To Boost Consumption, Simplify the Tax Code

Equity Update

09.21.2016 - Carin L. Pai

One of the campaign issues we have been following this election season is tax reform, a perennial favorite among politicians because of its popularity with US voters.

Republican Donald Trump has proposed reducing the number of tax brackets from seven to three (12%, 25% and 33%) and capping the corporate income tax rate at 15%. Democrat Hillary Clinton recommends allowing small business startups to deduct their expenses immediately instead of amortizing over multi-year periods as now required.

While it is still early in the election cycle and tax reform proposals are still rough, we believe a comprehensive tax reform package could stimulate the economy in a number of ways.

Consumer Confidence
A previous increase in taxes along with the rising cost of healthcare, insurance, education and other obligations have weighed heavily on the minds and pocketbooks of consumers by reducing the amount of discretionary income left over to spend on other goods and services. So individuals are cautious about their finances. As a result, consumer confidence has stalled despite an increase in spending (CHART).

A simplified tax code could go a long way toward improving confidence among all consumers. It could also have a multiplier effect: According to the Congressional Budget Office, every $1 in tax cuts for middle-income earners contributes $1.50 to GDP.

Tax reform could be particularly helpful for Millennials, 75 million consumers between the ages of 19 and 35. Because Millennials spent their formative years in a landscape of economic uncertainty, including a housing market collapse and financial crisis, they are cautious about making long-term financial commitments like purchasing homes or cars.

Improving Productivity

Both leading presidential candidates have expressed an interest in streamlining and simplifying the US tax code, 74,000 pages of rules and regulations that cost American businesses more than 8.9 billion hours in lost productivity each year, according to The Tax Foundation in Washington. That’s the equivalent of 4.3 million full-time employees working exclusively on tax returns.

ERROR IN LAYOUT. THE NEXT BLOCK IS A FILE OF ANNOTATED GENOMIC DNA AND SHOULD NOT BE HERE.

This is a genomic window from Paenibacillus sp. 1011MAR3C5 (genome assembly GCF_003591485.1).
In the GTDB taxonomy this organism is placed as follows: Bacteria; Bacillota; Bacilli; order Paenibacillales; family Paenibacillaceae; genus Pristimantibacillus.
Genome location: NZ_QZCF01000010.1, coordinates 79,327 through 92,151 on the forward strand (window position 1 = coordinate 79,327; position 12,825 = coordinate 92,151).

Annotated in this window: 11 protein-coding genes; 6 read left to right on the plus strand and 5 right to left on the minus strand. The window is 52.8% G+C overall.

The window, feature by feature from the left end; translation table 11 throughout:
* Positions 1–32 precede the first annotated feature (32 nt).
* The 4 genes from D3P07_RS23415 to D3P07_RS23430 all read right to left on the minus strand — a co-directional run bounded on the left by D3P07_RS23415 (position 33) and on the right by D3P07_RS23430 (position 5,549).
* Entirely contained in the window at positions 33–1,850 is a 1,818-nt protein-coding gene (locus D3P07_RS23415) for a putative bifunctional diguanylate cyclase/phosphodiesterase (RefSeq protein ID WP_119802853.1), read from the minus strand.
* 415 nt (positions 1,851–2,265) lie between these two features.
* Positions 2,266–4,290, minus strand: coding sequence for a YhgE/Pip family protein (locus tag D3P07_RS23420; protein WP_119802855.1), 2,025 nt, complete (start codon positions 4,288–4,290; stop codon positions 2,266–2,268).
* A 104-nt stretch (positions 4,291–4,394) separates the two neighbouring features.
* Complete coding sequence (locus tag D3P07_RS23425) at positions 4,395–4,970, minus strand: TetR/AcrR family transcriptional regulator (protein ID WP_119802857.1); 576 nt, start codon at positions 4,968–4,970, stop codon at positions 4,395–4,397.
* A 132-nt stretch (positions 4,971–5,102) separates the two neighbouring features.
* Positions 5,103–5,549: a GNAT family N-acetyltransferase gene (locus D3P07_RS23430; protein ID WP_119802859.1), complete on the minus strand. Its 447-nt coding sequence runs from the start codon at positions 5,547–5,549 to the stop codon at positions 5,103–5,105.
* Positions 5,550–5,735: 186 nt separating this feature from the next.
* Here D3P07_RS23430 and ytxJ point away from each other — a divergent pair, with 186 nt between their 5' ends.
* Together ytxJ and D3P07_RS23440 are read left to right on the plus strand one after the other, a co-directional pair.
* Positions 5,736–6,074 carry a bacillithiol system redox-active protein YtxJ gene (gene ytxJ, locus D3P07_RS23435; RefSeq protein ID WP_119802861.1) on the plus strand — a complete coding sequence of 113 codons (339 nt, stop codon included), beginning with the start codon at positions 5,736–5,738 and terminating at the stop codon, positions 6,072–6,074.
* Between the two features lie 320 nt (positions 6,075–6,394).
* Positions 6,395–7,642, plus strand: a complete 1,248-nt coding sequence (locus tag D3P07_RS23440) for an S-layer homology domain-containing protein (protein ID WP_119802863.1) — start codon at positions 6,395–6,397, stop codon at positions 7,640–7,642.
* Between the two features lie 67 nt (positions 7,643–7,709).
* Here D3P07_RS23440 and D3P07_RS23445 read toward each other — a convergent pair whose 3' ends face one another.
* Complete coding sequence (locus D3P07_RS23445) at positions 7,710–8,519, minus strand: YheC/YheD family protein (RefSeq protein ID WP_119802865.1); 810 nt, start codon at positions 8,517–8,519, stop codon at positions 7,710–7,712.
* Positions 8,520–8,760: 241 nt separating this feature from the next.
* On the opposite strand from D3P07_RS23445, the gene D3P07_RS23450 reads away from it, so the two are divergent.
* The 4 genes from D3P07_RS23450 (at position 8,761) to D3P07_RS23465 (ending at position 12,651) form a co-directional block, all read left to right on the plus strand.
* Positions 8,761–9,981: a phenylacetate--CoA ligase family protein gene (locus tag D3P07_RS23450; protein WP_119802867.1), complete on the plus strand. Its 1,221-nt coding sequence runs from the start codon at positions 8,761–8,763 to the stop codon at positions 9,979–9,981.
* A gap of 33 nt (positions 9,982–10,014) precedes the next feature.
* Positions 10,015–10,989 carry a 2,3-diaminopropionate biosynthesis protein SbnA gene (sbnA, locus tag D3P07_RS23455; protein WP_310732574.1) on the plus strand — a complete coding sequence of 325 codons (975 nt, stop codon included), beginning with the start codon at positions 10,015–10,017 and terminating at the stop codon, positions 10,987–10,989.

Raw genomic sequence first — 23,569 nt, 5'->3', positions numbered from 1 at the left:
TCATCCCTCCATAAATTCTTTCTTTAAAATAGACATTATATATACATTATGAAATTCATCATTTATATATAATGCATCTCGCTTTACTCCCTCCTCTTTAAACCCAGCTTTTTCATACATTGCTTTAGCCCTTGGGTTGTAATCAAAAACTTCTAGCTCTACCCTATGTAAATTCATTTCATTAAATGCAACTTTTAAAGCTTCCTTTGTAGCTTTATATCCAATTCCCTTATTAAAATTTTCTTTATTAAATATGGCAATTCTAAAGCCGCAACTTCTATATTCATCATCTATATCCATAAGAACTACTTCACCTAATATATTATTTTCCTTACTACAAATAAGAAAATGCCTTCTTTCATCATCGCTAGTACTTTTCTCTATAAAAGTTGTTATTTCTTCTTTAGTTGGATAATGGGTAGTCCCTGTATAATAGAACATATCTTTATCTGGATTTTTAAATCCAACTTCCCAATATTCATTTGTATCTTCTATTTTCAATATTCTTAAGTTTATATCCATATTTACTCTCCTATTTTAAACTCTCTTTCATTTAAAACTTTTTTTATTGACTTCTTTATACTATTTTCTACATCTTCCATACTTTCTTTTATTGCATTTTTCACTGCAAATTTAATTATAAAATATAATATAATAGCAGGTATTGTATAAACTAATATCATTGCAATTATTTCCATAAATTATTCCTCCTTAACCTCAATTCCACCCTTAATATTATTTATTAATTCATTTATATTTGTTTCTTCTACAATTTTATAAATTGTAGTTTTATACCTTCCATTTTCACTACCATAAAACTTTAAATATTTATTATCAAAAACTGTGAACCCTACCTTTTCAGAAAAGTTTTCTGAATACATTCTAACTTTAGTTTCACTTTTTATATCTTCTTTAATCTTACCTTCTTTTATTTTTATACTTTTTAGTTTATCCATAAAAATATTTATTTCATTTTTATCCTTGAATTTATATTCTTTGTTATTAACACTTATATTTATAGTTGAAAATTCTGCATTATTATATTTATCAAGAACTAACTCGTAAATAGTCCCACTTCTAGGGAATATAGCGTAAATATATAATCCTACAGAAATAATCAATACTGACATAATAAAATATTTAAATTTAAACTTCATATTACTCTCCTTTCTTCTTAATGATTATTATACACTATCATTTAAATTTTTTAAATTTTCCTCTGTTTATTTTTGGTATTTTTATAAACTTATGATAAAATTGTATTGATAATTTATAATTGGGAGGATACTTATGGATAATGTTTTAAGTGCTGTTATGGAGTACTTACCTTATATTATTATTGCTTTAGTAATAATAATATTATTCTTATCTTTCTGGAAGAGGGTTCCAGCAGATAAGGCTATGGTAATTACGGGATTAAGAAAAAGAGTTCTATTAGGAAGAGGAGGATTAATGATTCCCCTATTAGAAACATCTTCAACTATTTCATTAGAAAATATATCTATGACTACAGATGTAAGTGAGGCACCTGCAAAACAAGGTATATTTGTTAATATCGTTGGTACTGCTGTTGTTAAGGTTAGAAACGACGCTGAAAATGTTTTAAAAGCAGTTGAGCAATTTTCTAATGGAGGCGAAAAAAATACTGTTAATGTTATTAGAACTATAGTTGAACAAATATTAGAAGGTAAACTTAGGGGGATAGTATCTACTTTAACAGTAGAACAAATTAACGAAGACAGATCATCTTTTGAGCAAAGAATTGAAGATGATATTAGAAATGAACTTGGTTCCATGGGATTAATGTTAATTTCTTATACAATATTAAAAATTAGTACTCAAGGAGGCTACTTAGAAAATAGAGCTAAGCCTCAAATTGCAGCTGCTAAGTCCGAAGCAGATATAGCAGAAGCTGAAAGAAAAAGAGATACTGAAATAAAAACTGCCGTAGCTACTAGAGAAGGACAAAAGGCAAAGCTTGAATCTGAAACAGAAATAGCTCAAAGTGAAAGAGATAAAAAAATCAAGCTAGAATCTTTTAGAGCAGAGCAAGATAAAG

An easier-to-understand code could free up valuable resources for more productive uses like purchasing new equipment, jobs, expanding distribution pipelines or other large investments.

Of course, the likelihood of comprehensive tax reform depends on a range of economic and political variables, including which candidate occupies the Oval Office and which party controls Congress. If the package calls for tax cuts, deciding how to balance the budget could be a long and contentious process.

But we know that tax reform has been successful in the past. During the Reagan era, for example, tax reform was one of the contributors to a long stretch of economic expansion and employment gains.

Focusing on Fundamentals

While the possibility of tax reform offers hope for economic activity, our investment ideas do not depend on it. We continue to focus on share-grabbers, companies that appear well-positioned to capture a larger share of wallet by providing products and services that are top of consumers’ minds and high on corporate spending priorities.

As always, we continue to look for companies that are agile, innovative and financially secure enough to push new products and services through the full research, development and distribution cycle. Oftentimes, this leads to companies that can successfully build brand loyalty, develop a competitive edge and protect those advantages in a rapidly changing market.

This communication is intended solely to provide general information. The information and opinions stated are as of September 26, 2016, and may change without notice. The information and opinions do not represent a complete analysis of every material fact. Statements of fact have been obtained from sources deemed reliable, but no representation is made as to their completeness or accuracy. The opinions expressed are not intended as individual investment, tax or estate planning advice or as a recommendation of any particular security, strategy or investment product. Please consult your personal advisor to determine whether this information may be appropriate for you. This information is provided solely for insight into our general management philosophy and process. Historical performance does not guarantee future results and results may differ over future time periods.

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